What we’re seeing in America right now is the unprecedented empowerment of the individual to control their lives. 20 years ago the idea that you could negotiate a travel package that would be the best deal possible would have been absurd — only a travel agent could do that for you, and only a fool would try to deal with the myriad little bureaucracies. Today, travel agencies have been supplanted by websites like Expedia, Travelocity, or Priceline. In just about every industry, the decision-making capability keeps getting pushed down to the individual level — and that’s a good thing. The whole crux of the situation is that you are better at making choices for yourself than someone making choices for you.
Liberalism goes against that societal trend, which is why liberalism has become more and more an ideology of opposition than a “progressive” force. What’s so “progressive” about saying that you can’t be trusted to choose your own retirement package rather than be forced into the one-size-fits-all system of Social Security? What’s so “progressive” about denying people the right to pick the right school for their children? What’s so “progressive” about denying people the right to pick the right health care system for them instead of being forced into yet another “universal” (read mandatory) government program?
The free market is supposed to be so detrimental to the poor, yet in the retail space Wal-Mart has given the less well-off unprecedented buying power by eliminating inefficiencies and lowering costs. The very same forces, if applied to things like health care, could make health care more affordable to the masses without sacrificing quality and without demanding that everyone be forced into one system of “managed” (read rationed) care.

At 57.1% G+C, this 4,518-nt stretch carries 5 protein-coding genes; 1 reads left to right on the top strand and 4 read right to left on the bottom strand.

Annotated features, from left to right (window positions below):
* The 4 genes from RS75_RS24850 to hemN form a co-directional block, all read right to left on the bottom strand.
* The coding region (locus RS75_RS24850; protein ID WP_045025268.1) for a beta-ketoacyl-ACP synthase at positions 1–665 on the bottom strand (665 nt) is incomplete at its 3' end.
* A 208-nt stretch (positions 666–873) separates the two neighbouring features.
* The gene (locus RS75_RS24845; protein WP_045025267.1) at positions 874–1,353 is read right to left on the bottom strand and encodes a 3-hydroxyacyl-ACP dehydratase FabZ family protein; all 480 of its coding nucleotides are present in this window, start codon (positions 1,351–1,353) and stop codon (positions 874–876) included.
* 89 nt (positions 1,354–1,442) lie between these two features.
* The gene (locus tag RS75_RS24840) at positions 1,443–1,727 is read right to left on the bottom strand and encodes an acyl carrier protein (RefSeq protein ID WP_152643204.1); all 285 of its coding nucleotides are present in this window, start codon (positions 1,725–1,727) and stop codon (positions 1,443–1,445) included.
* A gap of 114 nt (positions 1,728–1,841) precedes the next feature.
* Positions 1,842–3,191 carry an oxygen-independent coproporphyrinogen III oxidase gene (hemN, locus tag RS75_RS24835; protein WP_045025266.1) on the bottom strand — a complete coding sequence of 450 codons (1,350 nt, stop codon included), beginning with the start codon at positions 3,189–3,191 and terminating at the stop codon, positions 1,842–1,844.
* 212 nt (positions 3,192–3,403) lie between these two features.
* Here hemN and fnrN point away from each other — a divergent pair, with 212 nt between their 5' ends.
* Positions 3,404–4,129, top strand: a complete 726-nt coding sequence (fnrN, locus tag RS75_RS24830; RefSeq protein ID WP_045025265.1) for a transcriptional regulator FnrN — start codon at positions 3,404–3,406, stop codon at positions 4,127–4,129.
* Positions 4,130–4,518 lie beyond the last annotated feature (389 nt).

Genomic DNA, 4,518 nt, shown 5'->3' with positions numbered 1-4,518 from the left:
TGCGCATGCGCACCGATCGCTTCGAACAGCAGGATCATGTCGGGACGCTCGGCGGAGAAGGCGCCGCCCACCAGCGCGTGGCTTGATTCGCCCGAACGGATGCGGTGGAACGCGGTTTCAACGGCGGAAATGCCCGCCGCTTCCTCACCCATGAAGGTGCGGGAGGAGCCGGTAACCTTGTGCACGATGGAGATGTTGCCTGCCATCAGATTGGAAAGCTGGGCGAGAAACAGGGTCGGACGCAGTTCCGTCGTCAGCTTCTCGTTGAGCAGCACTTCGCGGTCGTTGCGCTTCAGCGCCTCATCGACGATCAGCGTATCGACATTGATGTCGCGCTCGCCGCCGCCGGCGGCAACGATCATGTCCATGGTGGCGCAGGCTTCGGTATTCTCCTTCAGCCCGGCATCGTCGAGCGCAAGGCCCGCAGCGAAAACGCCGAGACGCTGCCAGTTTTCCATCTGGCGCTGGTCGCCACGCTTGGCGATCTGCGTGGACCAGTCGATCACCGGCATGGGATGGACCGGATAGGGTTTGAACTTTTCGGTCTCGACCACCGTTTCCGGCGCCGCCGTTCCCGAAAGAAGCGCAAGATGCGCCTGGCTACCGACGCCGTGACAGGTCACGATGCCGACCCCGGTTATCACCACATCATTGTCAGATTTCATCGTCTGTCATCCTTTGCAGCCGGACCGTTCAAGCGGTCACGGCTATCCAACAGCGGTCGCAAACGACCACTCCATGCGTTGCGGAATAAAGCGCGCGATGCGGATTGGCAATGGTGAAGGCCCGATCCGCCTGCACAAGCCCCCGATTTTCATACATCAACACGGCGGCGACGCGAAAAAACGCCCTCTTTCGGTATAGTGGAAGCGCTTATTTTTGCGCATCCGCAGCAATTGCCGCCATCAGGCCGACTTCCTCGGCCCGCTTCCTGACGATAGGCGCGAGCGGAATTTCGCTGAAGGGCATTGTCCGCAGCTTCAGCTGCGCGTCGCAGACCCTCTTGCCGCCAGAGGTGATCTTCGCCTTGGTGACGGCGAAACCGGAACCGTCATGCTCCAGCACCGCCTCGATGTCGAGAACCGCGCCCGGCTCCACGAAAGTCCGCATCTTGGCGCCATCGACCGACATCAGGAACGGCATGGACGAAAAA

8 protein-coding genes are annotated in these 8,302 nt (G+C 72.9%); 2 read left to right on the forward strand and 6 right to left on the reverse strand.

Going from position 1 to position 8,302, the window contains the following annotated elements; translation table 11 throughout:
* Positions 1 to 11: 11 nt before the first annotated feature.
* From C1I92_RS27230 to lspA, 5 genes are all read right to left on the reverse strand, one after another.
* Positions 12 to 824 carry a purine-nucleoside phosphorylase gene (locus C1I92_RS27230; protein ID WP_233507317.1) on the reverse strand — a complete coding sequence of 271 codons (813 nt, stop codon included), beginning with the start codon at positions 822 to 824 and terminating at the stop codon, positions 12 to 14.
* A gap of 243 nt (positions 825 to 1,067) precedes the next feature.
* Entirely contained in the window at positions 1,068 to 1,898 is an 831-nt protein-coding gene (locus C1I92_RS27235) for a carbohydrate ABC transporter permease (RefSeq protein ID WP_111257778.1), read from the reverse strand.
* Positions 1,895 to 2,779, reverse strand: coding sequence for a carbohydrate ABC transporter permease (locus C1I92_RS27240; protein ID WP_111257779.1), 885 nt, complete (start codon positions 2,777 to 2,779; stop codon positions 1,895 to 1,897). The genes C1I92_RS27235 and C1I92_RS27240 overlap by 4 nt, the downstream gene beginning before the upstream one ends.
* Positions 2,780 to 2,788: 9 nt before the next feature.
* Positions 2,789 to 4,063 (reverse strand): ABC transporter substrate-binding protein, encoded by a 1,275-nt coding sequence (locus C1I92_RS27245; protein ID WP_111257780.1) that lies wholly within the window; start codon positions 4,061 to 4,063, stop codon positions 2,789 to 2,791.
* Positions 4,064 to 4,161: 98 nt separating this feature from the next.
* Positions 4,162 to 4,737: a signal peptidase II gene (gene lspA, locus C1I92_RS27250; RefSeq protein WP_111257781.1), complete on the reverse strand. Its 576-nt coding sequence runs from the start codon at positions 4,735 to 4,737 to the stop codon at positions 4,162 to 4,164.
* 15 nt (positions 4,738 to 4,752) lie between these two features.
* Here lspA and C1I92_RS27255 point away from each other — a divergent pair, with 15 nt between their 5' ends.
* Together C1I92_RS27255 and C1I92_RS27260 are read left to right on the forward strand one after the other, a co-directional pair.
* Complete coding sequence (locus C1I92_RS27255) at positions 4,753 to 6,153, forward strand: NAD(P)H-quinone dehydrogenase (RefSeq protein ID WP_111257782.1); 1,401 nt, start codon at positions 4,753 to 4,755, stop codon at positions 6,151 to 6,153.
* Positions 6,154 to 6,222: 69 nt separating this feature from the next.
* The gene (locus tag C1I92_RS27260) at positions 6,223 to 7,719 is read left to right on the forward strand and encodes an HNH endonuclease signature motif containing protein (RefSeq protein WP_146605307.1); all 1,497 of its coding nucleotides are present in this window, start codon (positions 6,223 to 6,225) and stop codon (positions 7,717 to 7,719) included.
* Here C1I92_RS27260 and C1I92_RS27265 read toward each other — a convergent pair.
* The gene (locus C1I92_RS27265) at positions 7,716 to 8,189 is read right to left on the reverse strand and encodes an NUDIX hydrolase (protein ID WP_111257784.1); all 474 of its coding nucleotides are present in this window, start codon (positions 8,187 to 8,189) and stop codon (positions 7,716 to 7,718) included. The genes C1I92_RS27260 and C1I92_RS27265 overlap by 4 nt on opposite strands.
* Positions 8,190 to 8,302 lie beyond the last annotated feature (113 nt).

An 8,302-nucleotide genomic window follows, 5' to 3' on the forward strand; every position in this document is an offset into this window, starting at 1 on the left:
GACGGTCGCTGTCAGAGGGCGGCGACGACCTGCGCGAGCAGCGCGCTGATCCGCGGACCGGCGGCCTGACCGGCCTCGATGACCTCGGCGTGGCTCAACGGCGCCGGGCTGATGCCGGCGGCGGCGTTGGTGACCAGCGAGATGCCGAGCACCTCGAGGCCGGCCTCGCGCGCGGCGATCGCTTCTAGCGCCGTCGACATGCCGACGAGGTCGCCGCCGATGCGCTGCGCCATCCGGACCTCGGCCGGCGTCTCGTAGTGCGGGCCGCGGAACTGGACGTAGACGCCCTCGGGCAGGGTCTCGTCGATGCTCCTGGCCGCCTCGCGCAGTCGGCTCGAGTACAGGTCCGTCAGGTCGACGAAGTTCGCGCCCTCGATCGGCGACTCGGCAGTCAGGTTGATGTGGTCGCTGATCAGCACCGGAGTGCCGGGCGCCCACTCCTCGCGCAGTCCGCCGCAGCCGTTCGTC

Yet the doctrines of liberalism stand in the way of the empowerment of the individual. They prefer state-based solutions that by necessity reduce choice and individual autonomy. Apparently “choice” becomes paramount in how to eliminate one’s kids, but not when it comes to educating them. For all the talk of how liberalism is all about aiding the poor and the downtrodden, liberal policies have kept the poor and the downtrodden in their poor and downtrodden state. The battle over Wal-Mart is less about helping the poor than it is about helping the unions get a cut of the action. The fact that kicking Wal-Mart out would actively hurt the very people it’s supposed to help is irrelevant.
Will is right, liberalism and condescension go together hand in hand, and despite all the allusion of liberals towards helping the poor, ultimately liberalism is rife with the selfishness of noblesse oblige — for all too many it isn’t about helping the poor, but the outward appearance of liberal piety. An honest liberal will be in a soup kitchen, not at an anti-Wal-Mart rally.
UPDATE: Every so often, I hear something so massively stupid that I feel obligated to give it a public kick in the ass — and it also proves my point about liberal condescension as well.